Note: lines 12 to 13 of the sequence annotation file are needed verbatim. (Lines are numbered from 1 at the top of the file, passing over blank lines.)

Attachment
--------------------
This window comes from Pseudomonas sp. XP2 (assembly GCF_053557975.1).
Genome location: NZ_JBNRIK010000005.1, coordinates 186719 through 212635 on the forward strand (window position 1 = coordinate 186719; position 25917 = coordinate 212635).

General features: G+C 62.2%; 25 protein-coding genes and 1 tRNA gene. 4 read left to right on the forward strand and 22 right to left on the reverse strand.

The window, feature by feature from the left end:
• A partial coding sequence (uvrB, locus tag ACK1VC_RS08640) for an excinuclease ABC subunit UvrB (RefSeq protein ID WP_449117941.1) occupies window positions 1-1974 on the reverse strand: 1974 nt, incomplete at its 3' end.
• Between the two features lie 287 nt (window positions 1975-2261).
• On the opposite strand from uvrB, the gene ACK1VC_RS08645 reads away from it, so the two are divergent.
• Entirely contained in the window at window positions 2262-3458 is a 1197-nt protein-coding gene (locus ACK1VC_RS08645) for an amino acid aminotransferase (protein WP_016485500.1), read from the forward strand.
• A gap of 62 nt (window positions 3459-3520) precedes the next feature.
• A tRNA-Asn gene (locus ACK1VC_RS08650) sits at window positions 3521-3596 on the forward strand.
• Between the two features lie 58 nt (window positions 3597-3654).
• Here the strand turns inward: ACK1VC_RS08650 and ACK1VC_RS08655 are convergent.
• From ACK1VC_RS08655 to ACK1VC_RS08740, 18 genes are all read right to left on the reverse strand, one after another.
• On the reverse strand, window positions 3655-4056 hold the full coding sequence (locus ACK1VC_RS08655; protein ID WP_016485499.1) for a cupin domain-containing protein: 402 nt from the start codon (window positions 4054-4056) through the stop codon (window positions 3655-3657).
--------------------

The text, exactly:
• Here the strand turns inward: ACK1VC_RS08650 and ACK1VC_RS08655 are convergent.
• From ACK1VC_RS08655 to ACK1VC_RS08740, 18 genes are all read right to left on the reverse strand, one after another.